I pledged this year, being 40 and all, to write about my 40 favorite memories. The reality is, at any given moment in time, we are all only just a collection of our pasts. None of us knows what the future will hold, or if an open door will even present itself. Sometimes it’s nice to pause and remember the best of the past. The best memories re-assure oneself that, if the future is not to be held and it is, indeed, time to cross over, this earthly life has been “enough.” Oppositely, should the door open, the best memories prepare oneself to step across the threshold and face the challenges and wonders that lie ahead. Either way, reflection is good. Reflection has purpose. What’s most interesting, as I have been making my list, is that most of my best memories are of the small things…something said, something felt, something beautiful my eyes have rested upon. The best, oddly, are never the biggest.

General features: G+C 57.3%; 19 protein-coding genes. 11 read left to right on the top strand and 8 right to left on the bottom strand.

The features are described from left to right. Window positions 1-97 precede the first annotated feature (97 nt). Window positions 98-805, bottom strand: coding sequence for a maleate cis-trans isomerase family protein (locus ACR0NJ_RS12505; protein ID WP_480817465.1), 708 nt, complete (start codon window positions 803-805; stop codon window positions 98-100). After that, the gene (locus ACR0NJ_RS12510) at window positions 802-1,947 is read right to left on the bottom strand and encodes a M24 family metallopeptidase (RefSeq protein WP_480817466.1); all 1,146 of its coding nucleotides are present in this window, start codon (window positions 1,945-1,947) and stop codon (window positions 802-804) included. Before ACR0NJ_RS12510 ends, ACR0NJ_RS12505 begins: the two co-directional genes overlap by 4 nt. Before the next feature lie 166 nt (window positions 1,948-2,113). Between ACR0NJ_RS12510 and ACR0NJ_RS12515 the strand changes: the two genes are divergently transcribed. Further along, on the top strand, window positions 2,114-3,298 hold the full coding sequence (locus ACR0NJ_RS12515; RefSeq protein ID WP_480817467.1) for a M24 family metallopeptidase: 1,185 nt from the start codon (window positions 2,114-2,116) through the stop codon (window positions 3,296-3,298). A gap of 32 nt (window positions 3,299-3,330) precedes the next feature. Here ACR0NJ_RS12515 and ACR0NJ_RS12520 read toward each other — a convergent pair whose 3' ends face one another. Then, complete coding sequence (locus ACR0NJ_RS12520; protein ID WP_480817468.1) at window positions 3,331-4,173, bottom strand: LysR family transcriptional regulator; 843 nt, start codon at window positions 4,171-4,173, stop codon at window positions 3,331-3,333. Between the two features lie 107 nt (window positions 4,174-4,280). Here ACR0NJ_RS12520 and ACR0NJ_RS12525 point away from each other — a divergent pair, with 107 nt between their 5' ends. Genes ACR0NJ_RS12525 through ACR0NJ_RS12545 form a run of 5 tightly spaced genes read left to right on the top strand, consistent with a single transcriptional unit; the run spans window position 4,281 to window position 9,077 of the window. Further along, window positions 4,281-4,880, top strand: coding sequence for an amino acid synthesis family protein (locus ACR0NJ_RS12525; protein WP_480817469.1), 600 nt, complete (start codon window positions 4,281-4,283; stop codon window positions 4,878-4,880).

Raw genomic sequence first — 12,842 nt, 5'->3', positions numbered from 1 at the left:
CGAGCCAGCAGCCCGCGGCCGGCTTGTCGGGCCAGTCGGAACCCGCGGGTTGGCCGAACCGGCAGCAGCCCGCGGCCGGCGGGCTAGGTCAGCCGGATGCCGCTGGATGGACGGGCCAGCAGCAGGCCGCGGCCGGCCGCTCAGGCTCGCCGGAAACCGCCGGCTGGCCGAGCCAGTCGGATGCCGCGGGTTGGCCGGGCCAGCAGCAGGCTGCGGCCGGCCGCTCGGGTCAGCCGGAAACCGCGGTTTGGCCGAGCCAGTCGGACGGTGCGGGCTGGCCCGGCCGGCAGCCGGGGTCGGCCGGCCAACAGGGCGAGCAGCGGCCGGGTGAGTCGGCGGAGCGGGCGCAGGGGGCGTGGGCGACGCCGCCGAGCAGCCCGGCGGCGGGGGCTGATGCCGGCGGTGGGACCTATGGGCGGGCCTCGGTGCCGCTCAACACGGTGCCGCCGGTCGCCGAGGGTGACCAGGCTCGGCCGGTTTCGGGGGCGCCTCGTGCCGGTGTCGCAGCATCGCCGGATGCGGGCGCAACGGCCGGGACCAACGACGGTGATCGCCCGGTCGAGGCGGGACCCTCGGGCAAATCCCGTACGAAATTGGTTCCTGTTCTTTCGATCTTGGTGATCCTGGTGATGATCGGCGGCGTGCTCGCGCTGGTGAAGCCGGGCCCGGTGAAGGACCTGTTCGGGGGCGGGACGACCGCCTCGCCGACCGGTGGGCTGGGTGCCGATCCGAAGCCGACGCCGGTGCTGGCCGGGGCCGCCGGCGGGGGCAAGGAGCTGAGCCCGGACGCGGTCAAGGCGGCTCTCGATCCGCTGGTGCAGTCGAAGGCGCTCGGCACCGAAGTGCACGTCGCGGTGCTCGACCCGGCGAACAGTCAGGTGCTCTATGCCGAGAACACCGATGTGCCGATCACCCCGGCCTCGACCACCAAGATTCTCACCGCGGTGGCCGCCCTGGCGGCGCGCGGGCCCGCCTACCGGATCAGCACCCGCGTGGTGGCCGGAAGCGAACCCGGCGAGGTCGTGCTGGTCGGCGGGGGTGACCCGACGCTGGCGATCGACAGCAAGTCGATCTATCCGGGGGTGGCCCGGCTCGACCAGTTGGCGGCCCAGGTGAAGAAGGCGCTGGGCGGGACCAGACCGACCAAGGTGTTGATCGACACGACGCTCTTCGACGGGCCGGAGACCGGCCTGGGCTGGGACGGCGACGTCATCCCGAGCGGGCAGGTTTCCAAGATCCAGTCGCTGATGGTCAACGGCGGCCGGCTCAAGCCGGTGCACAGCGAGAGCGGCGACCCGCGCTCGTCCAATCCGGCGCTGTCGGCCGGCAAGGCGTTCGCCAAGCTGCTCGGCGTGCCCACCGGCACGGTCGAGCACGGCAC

One of my best memories is one of the more recent. On Friday, August 28, of this year, just about three weeks shy of my 40th birthday, J. and I drove together to pick up N. from kindergarten. I think he was a bit surprised to see both Mom and Dad in the carpool line. You see, I had been in Houston wrapping up details on the sale of our existing home there…a lovely 1910 Victorian that we restored with much sweat, several arguments, a few days of giving up, one or two injuries and an extraordinary amount of love. The house was set to close on August 31. I don’t think N. expected me home yet.